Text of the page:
rsync --link-dest won't link even if existing file is out of date

Kevin Korb kmk at
Mon Apr 6 10:31:07 MDT 2015

Hash: SHA1

ZFS does have big RAM requirements.  8GB of RAM is pretty much the
minimum.  As for CPU besides being new enough to be on a motherboard
with 8GB of RAM you should be fine.

On 04/06/2015 12:25 PM, Clint Olsen wrote:
> Not to mention the fact that ZFS requires considerable hardware 
> resources (CPU & memory) to perform well. It also requires you to
> learn a whole new terminology to wrap your head around it.
> It's certainly not a trivial swap to say the least...
> Thanks,
> -Clint
> On Mon, Apr 6, 2015 at 9:12 AM, Ken Chase
> <rsync-list-m829 at <mailto:rsync-list-m829 at>>
> wrote:
> This has been a consideration. But it pains me that a tiny 
> change/addition to the rsync option set would save much time and
> space for other legit use cases.
> We know rsync very well, we dont know ZFS very well (licensing kept
> the tech out of our linux-centric operations). We've been using it
> but we're not experts yet.
> Thanks for the suggestion.
> /kc
> On Mon, Apr 06, 2015 at 12:07:05PM -0400, Kevin Korb said: Since
> you are in an environment with millions of files I highly recommend
> that you move to ZFS storage and use ZFS's subvolume snapshots
> instead of --link-dest.  It is much more space efficient, rsync run
> time efficient, and the old backups can be deleted in seconds.
> Rsync doesn't have to understand anything about ZFS.  You just
> rsync to the same directory every time and have ZFS do a
>> snapshot
> on that directory between runs.
> On 04/06/2015 01:51 AM, Ken Chase wrote:
>> Feature request: allow --link-dest dir to be linked to even if
>> file exists in target.
>> This statement from the man page is adhered to too strongly
>> IMHO:
>> "This option works best when copying into an empty destination 
>> hierarchy, as rsync treats existing files as definitive (so it 
>> never looks in the link-dest dirs when a destination file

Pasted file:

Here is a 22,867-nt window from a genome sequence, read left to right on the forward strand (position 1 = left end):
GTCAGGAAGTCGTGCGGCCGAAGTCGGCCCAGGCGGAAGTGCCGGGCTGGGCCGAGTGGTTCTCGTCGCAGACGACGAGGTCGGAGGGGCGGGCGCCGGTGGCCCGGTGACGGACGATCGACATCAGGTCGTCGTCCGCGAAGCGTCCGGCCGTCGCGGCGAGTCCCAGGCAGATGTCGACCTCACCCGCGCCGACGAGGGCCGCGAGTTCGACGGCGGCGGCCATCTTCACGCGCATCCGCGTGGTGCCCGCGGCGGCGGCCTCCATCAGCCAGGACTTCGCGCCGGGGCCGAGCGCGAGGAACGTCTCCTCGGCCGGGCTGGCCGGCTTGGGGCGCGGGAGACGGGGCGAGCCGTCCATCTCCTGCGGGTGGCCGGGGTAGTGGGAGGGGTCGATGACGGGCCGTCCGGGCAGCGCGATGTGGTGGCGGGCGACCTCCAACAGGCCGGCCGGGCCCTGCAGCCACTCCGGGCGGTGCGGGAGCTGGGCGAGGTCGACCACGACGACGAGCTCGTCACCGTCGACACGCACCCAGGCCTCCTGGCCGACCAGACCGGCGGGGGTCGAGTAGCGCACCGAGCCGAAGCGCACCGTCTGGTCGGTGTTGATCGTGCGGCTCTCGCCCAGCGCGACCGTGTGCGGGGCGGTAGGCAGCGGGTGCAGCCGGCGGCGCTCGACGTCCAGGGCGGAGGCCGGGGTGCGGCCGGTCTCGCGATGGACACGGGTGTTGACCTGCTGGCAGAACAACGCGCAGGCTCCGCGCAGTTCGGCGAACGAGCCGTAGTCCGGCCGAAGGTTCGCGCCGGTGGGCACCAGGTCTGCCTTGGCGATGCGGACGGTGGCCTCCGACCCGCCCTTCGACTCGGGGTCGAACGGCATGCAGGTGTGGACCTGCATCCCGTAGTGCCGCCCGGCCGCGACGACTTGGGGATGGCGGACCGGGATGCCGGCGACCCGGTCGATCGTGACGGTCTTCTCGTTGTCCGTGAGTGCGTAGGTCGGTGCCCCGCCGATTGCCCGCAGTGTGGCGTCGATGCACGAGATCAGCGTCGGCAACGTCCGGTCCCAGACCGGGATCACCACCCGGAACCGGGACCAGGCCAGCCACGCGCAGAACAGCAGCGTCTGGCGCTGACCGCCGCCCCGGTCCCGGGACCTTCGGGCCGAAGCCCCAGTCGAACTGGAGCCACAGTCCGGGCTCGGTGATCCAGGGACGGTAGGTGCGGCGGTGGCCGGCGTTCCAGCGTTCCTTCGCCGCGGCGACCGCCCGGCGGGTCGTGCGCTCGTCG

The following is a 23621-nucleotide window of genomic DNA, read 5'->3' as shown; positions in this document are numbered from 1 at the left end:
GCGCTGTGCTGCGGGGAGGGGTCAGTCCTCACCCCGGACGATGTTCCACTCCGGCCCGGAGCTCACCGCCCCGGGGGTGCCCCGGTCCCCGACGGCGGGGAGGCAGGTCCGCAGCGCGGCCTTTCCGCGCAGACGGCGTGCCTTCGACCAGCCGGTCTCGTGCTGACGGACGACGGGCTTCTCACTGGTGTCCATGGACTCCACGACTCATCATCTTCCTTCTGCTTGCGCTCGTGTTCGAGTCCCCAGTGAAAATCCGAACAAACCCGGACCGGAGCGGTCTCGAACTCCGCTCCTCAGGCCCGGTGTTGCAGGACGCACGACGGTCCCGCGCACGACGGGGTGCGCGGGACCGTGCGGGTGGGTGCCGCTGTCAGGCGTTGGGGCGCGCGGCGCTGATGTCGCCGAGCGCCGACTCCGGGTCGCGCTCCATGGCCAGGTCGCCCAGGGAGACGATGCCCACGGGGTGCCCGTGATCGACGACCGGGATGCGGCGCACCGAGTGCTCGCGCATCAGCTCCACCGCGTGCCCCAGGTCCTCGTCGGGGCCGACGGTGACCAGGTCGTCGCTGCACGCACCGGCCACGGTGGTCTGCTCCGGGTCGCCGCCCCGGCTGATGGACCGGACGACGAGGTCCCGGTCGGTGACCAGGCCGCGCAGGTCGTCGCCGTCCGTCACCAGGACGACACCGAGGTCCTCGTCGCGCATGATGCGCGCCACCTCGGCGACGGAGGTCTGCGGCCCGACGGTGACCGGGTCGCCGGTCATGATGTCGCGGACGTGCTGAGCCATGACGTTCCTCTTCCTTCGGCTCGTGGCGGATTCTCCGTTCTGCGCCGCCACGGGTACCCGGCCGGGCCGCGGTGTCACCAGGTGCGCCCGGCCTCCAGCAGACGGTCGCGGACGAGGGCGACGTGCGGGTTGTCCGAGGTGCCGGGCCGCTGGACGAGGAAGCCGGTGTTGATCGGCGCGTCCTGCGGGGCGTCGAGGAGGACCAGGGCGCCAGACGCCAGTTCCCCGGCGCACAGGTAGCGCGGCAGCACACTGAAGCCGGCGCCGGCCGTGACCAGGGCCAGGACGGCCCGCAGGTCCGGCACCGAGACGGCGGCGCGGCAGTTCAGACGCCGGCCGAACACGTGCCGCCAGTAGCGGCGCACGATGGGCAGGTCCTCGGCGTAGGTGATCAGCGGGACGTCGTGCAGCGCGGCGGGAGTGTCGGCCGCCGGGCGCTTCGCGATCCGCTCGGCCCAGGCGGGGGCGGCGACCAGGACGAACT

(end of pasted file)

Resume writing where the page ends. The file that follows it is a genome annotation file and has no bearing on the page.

>> already exists)".
>> I was suprised by this behaviour as generally the scheme is to
>> be efficient/save space with rsync.
>> When the file is out of date but exists in the --l-d target, it 
>> would be great if it could be removed and linked. If an option
>> was supplied to request this behaviour, I'd actually throw some
>> money at making it happen.  (And a further option to retain a
>> copy if inode permissions/ownership would otherwise be changed.)
>> Reasoning:
>> I backup many servers with --link-dest that have filesystems of 
>> 10+M files on them.  I do not delete old backups - which take
>> 60min per tree or more just so rsync can recreate them all in an
>> empty target dir when <1% of files change per day (takes 3-5 hrs
>> per backup!).
>> Instead, I cycle them in with mv $olddate $today then rsync
>> --del --link-dest over them - takes 30-60 min depending. (Yes,
>> some malleability of permissions risk there, mostly interested
>> in contents tho).  Problem is, if a file exists AT ALL, even out
>> of date, a new copy is put overtop of it per the above man page 
>> decree.
>> Thus much more disk space is used. Running this scheme with
>> moving old backups to be written overtop of accumulates many
>> copies of the exact same file over time.  Running pax -rpl over
>> the copies before rsyncing to them works (and saves much space!),
>> but takes a very long time as it traverses and compares 2 large
>> backup trees thrashing the same device (in the order of 3-5x the
>> rsync's time, 3-5 hrs for pax - hardlink(1) is far worse, I
>> suspect a some non-linear algorithm therein - it ran 3-5x slower
>> than pax again).
>> I have detailed an example of this scenario at
>>  which also indicates --delete-before and --whole-file do not
>> help at all.
>> /kc
>> -- Please use reply-all for most replies to avoid omitting the
> mailing list.
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> -- Ken Chase - ken att
> <> Toronto Canada Heavy Computing - Clued
> bandwidth, colocation and managed linux VPS @151 Front St. W. -- 
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